"The allegations against me today made public by the ABC are false," Mr Foley said.
"However, I can't fight to clear my name and fight an election at the same time. It's just not possible to do both.
"Therefore I'm resigning the leadership of the Labor Party effective today. This will enable a new leader to give his or her full attention to the task of defeating the Liberal-National government."
Mr Foley said he would remain on the backbench as the MP for Auburn before leaving before answering any questions from the media.
Maroubra MP Michael Daley is favourite to be elected Labor leader, with Penny Sharpe his deputy.
However, late on Thursday Kogarah MP Chris Minns was said to be "sounding out his colleagues" and is expected to also nominate for the leadership. MPs will vote at a special caucus meeting on Saturday.
Ms Raper, who has declined to comment since Corrections Minister David Elliott first raised the allegations against Mr Foley under parliamentary privilege, said she decided to break her silence after recent conversations with the former Opposition Leader.
The statement had been released after Ms Raper said Mr Foley reneged on a promise he made during a phone conversation with her on Sunday to resign as Opposition Leader by Wednesday.
During that conversation, Ms Raper alleges Mr Foley told her: "I’m not a groper, I’m just a drunk idiot."
Her statement said: "This is a position I never wanted to be in and a statement I never intended to make.
"But I think the time has come for my voice to be heard."
Ms Raper said the "escalation of the public debate, including in state and federal parliament despite my expressed wish to neither comment nor complain, and the likelihood of ongoing media and political interest" prompted her to speak
Her statement said: "This is what happened on that night.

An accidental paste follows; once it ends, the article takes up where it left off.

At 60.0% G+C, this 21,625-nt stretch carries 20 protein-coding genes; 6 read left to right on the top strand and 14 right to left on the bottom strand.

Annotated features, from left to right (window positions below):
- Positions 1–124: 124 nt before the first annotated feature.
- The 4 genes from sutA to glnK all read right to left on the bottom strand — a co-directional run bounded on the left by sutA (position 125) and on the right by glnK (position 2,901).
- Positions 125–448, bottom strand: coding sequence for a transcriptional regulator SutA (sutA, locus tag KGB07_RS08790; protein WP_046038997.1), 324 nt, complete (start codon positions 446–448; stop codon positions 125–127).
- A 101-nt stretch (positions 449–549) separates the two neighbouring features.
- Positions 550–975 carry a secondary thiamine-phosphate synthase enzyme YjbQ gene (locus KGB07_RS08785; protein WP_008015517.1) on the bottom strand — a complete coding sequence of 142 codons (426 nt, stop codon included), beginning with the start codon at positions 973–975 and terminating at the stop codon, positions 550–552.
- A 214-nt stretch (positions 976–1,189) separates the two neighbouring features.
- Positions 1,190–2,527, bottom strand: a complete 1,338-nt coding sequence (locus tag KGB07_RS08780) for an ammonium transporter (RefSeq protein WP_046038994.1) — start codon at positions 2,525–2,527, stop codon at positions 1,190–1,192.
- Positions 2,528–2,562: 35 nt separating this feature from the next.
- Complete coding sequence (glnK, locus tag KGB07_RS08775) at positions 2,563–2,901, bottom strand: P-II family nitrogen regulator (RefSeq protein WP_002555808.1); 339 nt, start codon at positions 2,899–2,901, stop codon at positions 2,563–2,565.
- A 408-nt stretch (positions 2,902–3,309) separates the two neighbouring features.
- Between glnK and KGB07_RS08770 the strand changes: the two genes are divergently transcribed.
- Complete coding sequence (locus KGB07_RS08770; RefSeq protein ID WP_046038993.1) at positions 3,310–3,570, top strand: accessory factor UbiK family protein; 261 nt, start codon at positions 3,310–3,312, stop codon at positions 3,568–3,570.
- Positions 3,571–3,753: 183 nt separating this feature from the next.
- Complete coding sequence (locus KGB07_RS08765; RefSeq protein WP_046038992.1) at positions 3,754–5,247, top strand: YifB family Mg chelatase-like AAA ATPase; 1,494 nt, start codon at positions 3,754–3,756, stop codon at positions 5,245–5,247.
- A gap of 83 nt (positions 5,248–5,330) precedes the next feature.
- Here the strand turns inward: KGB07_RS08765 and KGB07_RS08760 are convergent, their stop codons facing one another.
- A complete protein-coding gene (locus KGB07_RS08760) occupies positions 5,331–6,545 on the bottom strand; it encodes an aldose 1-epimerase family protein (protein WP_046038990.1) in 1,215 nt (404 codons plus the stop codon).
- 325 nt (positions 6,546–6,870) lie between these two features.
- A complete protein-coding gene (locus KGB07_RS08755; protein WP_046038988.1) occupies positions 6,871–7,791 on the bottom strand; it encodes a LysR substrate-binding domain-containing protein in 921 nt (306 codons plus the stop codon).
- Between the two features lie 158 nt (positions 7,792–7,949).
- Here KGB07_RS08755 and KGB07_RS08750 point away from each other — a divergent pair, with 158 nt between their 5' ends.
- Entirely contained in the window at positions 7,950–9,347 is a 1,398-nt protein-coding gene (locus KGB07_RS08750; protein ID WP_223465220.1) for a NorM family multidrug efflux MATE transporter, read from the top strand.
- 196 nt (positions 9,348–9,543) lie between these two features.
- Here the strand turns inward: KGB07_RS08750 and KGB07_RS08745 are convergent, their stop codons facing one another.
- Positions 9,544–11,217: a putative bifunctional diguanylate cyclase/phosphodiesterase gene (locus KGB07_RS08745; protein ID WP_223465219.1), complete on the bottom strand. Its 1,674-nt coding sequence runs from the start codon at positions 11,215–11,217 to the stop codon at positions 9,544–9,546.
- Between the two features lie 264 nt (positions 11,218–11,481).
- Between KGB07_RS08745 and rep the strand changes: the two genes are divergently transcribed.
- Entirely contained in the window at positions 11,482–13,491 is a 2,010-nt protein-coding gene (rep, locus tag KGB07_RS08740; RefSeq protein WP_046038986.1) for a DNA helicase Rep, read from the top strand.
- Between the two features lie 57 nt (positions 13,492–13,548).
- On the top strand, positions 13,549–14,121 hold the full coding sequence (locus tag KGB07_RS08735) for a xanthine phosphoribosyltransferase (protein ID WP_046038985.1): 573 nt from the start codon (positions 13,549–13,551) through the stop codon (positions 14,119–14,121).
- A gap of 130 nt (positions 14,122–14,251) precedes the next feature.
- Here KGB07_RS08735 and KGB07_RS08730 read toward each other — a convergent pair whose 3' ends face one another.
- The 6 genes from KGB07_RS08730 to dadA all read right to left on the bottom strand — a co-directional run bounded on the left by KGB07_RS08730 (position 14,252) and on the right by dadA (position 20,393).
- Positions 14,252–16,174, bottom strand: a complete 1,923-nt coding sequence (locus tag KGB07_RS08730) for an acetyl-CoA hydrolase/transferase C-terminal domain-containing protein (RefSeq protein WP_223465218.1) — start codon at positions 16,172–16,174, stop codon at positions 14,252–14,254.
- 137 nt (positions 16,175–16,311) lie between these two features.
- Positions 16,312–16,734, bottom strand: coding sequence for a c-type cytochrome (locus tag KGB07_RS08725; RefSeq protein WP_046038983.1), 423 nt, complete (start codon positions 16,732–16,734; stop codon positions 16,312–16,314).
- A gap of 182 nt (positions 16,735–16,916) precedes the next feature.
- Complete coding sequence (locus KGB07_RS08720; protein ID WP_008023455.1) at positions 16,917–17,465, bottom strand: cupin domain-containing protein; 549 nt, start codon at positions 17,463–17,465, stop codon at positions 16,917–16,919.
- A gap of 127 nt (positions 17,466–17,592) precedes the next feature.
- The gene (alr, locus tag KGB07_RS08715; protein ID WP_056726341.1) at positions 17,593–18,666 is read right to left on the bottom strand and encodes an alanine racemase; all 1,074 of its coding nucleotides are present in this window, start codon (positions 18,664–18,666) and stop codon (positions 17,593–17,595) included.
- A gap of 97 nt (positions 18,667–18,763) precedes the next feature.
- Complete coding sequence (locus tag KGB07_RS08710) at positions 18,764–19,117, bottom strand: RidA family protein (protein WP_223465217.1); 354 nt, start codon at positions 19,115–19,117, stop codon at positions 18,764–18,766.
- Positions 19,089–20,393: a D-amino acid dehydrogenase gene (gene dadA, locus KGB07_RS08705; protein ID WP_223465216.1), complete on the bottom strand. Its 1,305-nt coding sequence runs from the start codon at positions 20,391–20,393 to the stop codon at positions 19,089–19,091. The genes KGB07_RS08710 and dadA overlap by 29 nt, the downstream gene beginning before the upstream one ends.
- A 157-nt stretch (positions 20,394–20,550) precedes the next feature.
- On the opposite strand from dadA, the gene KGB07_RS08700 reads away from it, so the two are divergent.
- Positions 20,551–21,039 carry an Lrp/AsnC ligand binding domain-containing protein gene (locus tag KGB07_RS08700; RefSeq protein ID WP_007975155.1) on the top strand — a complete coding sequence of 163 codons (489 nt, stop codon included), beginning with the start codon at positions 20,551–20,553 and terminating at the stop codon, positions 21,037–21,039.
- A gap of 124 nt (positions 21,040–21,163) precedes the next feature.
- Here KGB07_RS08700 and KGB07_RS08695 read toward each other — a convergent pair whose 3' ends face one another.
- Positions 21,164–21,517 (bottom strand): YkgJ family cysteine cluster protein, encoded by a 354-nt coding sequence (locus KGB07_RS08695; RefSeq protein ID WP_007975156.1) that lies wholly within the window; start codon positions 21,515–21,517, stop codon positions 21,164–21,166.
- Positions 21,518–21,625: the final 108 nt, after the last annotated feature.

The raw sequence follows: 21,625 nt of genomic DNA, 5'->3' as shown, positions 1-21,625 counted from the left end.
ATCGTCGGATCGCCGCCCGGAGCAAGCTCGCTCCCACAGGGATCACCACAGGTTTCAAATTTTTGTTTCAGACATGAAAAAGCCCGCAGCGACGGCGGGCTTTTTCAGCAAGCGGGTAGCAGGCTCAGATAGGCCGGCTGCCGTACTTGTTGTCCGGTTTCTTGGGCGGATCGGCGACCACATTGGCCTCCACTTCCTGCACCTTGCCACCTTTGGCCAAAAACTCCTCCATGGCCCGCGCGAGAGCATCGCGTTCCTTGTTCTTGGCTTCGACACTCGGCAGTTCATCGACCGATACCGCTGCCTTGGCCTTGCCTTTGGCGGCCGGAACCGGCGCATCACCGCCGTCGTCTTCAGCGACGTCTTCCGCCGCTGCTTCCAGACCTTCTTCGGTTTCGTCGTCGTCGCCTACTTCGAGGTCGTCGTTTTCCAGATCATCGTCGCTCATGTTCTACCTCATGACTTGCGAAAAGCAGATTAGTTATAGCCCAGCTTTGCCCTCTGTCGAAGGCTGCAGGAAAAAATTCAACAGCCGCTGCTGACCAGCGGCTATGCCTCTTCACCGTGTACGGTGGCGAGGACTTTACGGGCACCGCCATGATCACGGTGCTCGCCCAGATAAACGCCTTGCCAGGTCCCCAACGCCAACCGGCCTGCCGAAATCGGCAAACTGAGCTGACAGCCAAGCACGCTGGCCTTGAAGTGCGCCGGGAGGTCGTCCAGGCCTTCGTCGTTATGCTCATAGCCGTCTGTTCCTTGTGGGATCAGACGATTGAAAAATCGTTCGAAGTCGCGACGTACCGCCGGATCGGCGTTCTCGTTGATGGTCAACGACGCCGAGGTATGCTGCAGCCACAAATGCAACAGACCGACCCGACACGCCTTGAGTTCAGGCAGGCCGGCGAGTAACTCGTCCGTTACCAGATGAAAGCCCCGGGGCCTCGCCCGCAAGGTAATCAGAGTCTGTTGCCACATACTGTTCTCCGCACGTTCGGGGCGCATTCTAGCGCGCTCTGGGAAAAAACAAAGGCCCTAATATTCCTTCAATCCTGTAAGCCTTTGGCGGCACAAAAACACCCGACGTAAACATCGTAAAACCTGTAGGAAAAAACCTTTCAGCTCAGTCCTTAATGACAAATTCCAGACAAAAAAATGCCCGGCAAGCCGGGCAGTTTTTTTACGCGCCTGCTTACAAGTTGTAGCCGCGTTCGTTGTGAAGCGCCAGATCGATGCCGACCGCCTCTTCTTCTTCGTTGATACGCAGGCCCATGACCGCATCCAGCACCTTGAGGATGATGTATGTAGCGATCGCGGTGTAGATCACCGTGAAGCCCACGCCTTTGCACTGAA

"The party moved from Parliament House to Martin Place Bar after a number of hours. Later in the evening, Luke Foley approached a group of people, including me, to say goodnight. He stood next to me.
"He put his hand through a gap in the back of my dress and inside my underpants. He rested his hand on my buttocks.
"I completely froze."
She said Sean Nicholls, who was then the state political editor at The Sydney Morning Herald and is now an ABC journalist, witnessed the incident.
Ms Raper said Mr Foley then left the bar and she discussed what had happened with Mr Nicholls.
"As shaken as I was, I decided not to take any action and asked Sean to keep the events in the strictest confidence. He has honoured that," her statement says.
She said there were several reasons for not wanting to make a complaint.
"It is clear to me that a woman who is the subject of such behaviour is often the person who suffers once a complaint is made," Ms Raper said.
"I cherished my position as a state political reporter and feared that would be lost.
"I also feared the negative impact the publicity could have on me personally and on my young family.
"This impact is now being felt profoundly."
Ms Raper said she had a 19-minute telephone conversation with Mr Foley on Sunday during which he said to her he was "full of remorse for his behaviour" at the Christmas function.
"He told me that he had wanted to talk to me about that night on many occasions over the past two years because, while he was drunk and couldn’t remember all the details of the night, he knew he did something to offend me," she said.
"He apologised again and told me, 'I’m not a philanderer, I’m not a groper, I’m just a drunk idiot.'
She said he promised to resign on either Monday or Wednesday, but not Tuesday because he "didn't want to be accused of burying the story" on Melbourne Cup Day.
But Mr Foley then called her on Tuesday, she said. During the call, he repeated his apology but said he would not be resigning as Opposition Leader, based on legal advice, she said.
Mr Foley’s caucus colleagues had maintained that they would not move on him as long as he continued to deny the allegation and Ms Raper did not make a statement.
Blue Mountains Labor MP Trish Doyle was the first Labor MP to publicly call on Mr Foley to resign on Thursday, and threatened to call a leadership spill if he refused to do so.
"In my view Mr Foley's position is untenable and he must resign today," Ms Doyle said in a statement.
"I'm concerned that this issue has drawn out and caused such distress and anguish for the journalist at the centre of it."
The public broadcaster launched an investigation after Liberal senator Eric Abetz asked ABC acting managing director David Anderson about the allegations in a Senate estimates hearing.